Biden administration cracks down on short-term health insurance

WASHINGTON (NEXSTAR) –- Soon there will be new restrictions on how long you can have a short-term health insurance plan.

The Biden administration just finalized a rule that will cap short-term health insurance plans to three months, with the option for a one-month renewal.

The new rule reverses a Trump era policy that allowed people to have the short-term plans for three years, with a one-year renewal option.

“The last administration took that provision which is very narrow for limited emergency coverage and made the loophole so big you could drive a truck through it,” Dodenberg said.

Jon Dodenberg, with the White House National Economic Council, says the move is meant to protect consumers by cracking down on what he calls ‘junk’ health insurance. He argues short-term plans often mislead people into thinking they have comprehensive coverage, when they don’t.

“That is a scam. They’re being told you can pay this incredibly low price and get good insurance, but it turns out it’s not good insurance. In fact, it’s not really insurance at all,” Dodenberg said.

But critics say the Biden administration is taking away consumer choices in a way that could do real damage.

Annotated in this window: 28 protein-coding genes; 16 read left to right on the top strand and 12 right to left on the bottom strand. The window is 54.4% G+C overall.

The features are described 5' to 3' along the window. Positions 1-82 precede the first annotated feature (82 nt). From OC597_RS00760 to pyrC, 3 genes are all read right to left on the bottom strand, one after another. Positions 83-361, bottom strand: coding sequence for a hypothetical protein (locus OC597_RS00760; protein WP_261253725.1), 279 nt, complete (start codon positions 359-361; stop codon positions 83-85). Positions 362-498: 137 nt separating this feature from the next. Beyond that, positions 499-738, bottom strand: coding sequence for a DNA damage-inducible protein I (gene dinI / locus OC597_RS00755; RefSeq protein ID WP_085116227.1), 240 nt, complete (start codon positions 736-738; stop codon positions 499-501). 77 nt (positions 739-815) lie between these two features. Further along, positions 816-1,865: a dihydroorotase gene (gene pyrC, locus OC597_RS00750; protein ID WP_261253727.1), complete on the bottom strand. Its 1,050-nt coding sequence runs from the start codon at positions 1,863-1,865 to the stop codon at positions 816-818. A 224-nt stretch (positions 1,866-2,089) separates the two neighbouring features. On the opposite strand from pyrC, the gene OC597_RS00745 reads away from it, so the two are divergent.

CATO Institute Health Policy Expert Michael Cannon says it will create gaps in health insurance, because people who get sick on short term insurance will have no options if they hit their four-month limit outside of the Affordable Care enrollment period.

“The Biden administration is throwing sick people out of their health insurance and leaving them uninsured for up to 12 months,” Cannon said.

Plus, he argues most short-term plans do provide comprehensive coverage and says labeling them junk is wrong.

“It’s not only garbage, it’s dishonest. Because they are the ones hoodwinking consumers here,” Cannon said. “They’re trying to sell Obamacare and they will call anything that is not Obamacare junk.”

But the White House insists the change will improve healthcare.

“What we want to do is make sure that everybody has affordable care, they have the coverage that they need, and if they get sick that they can get the coverage that they need without getting bankrupted,” Dodenberg said.

The new rule is set to take effect in September.

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